We have, therefore, thought fit…to appoint…the seventh Day of January next, to be observed throughout this Province as a Day of Fasting & Prayer, exhorting all…to join with one accord in the most humble & fervent Supplications;

That Almighty God would mercifully interpose and still the Rage of War among the Nations & put a stop to the effusion of Christian Blood…”

In 1752, George Whitefield wrote to Benjamin Franklin, who had invented the lightning rod:

“My Dear Doctor….I find that you grow more and more famous in the learned world.”

In 1764, George Whitefield received a letter from Benjamin Franklin, in which Franklin ended with the salutation:

“Your frequently repeated Wishes and Prayers for my Eternal as well as temporal Happiness are very obliging. I can only thank you for them, and offer you mine in return.”

In 1769, George Whitefield wrote Benjamin Franklin on the night before his last trip to America. In this last surviving letter, Whitefield shares his desire that both he and Franklin would:

“Be in that happy number of those who is the midst of the tremendous final blaze shall cry Amen.”

Franklin wrote to George Whitefield:

“I sometimes wish you and I were jointly employed by the Crown to settle a colony on the Ohio…a strong body of religious and industrious people!…

Might it not greatly facilitate the introduction of pure religion among the heathen, if we could, by such a colony, show them a better sample of Christians than they commonly see in our Indian traders?”

George Whitefield died SEPTEMBER 30, 1770. As he was dying, he declared:

“How willing I would ever live to preach Christ! But I die to be with Him!”

George Whitefield had declared:

“Would you have peace with God? Away, then, to God through Jesus Christ, who has purchased peace; the Lord Jesus has shed his heart’s blood for this.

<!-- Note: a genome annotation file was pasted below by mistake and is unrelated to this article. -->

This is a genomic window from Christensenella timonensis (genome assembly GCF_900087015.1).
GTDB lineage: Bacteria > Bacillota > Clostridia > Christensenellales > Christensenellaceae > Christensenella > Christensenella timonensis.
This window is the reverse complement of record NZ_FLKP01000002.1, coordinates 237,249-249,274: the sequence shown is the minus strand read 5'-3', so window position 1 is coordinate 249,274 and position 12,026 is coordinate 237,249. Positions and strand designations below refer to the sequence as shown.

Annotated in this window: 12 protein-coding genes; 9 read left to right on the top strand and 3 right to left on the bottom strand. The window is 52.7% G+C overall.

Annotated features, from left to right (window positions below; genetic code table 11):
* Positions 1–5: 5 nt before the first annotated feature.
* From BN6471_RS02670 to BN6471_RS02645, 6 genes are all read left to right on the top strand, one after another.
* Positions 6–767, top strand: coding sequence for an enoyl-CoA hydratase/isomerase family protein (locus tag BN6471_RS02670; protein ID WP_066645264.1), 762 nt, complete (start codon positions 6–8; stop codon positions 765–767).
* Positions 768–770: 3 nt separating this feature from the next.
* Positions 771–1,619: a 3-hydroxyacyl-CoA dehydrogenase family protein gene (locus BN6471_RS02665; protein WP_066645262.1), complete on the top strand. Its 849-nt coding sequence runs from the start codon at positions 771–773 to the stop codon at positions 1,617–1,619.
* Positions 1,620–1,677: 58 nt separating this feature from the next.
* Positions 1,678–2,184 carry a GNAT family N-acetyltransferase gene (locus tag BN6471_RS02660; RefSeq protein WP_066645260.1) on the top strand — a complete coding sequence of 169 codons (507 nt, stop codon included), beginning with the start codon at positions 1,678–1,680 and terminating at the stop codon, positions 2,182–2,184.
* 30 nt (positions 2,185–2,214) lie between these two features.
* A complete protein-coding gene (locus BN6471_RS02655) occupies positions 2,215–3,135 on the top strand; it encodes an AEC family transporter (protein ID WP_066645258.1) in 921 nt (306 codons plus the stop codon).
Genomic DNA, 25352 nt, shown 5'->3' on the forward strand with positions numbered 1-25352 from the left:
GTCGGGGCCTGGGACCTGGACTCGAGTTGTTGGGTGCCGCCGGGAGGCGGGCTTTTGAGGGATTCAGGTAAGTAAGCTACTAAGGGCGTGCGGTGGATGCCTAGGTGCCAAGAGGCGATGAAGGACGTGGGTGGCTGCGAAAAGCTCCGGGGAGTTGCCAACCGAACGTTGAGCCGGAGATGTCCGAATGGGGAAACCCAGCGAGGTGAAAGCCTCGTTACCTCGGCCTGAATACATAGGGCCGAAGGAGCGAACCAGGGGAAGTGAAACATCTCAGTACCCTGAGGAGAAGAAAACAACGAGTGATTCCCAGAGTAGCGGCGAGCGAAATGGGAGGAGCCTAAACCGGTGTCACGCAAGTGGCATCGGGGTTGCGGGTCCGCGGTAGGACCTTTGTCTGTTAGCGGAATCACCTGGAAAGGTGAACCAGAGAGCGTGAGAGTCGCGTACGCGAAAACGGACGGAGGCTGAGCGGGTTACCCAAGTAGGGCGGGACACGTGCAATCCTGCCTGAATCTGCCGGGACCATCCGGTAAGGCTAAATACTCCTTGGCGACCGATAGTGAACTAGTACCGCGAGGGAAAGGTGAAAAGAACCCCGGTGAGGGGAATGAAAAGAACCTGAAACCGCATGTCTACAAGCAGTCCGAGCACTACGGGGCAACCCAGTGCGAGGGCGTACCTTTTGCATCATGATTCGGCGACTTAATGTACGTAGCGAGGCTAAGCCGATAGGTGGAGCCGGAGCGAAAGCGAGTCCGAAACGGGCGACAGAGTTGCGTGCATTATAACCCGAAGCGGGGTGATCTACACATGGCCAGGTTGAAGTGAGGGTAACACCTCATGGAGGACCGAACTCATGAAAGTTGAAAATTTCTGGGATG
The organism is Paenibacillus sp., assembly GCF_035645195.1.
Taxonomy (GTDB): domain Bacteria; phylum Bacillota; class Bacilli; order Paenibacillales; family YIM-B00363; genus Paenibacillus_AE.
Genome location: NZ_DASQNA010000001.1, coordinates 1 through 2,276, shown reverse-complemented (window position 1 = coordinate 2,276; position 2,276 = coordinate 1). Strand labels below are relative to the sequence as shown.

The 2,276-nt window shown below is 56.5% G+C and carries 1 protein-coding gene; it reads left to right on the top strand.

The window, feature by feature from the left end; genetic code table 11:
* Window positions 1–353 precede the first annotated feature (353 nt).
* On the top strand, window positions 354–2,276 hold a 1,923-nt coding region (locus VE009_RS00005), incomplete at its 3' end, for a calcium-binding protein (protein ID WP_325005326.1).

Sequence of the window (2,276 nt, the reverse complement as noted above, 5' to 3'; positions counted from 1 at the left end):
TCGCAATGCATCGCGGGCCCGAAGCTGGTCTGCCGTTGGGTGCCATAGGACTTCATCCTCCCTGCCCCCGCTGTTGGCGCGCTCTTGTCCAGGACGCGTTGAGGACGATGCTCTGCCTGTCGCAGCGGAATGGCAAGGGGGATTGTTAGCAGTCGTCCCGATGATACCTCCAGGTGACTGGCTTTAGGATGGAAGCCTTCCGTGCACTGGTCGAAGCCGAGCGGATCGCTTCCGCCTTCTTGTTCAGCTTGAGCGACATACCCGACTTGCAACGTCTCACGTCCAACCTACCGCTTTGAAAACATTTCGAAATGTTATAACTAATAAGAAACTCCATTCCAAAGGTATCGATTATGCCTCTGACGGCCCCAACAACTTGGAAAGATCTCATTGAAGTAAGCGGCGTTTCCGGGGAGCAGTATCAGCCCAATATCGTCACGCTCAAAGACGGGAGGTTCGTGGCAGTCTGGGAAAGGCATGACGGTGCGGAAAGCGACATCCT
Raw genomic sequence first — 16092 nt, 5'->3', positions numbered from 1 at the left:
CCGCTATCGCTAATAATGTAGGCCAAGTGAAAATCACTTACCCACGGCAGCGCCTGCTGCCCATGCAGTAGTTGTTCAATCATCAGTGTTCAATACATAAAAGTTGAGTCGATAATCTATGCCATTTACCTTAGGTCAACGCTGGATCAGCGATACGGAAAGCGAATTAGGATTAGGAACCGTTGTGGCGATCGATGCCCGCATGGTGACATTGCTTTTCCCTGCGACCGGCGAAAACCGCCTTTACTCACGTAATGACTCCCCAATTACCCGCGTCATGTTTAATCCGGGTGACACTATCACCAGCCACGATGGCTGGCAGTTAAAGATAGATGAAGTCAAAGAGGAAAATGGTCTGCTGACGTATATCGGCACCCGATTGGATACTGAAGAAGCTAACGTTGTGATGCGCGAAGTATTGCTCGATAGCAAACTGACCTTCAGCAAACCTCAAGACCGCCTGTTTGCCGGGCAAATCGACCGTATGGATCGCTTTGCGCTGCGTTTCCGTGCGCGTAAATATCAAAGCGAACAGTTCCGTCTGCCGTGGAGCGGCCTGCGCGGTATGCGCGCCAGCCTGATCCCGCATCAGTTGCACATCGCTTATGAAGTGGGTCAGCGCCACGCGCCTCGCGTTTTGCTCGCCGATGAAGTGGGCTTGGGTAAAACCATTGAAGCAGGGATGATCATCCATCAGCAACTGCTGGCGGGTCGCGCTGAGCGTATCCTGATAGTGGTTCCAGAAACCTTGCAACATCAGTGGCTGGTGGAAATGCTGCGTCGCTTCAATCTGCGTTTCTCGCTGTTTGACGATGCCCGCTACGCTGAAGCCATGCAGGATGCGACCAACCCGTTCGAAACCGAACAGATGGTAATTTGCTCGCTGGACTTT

He died for this; he rose again for this; he ascended into the highest heaven, and is now interceding at the right hand of God.”

Bill FedererThe Moral Liberal contributing editor, William J. Federer, is the bestselling author of “Backfired: A Nation Born for Religious Tolerance no Longer Tolerates Religion,” and numerous other books. A frequent radio and television guest, his daily American Minute is broadcast nationally via radio, television, and Internet. Check out all of Bill’s books here.

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295 – Oct 22 – This Day in Baptist History Past



Gone to the Baptists’

Oct. 22, 1795 – Was the day that Baptist historian and pastor, Isaac Backus heard Stephen Parsons preach, according to an entry in Backus’ diary. Parsons, a native of Middletown, Conn., and a member of the Separatist Congregational church in his home town became pastor of the branch that formed in Westfield, Conn. in 1788. However, in 1795, after much study on the subject, Parsons rejected infant baptism and was dismissed from his church.

Parsons was baptized by Elder Abel Palmer, Pastor of the Second Baptist Church of Colchester, Conn. Seven of his former members went with him and they formed a Baptist church in Westfield. Later Parsons became pastor of the Baptist church in Whiteboro, N.Y. The split in the Congregational Church started with the Revivals of George Whitefield. The decadent Congregational churches were inundated with new converts from the Whitefield and other revivals of that era. In time the new, on fire converts left, and started new Congregational churches called “Separates” or “New Lights.”

The new churches however were cut off from the tax revenues for the upkeep of their church buildings and pastors salaries. At this point, absent infant baptism they were only a step away from being Baptists. Coen says it well: ‘Gone to the Baptists’ is a frequent entry in the record books of the Separate churches beside the names of former members who had adopted the principle of believer’s, as opposed to infant’s baptism.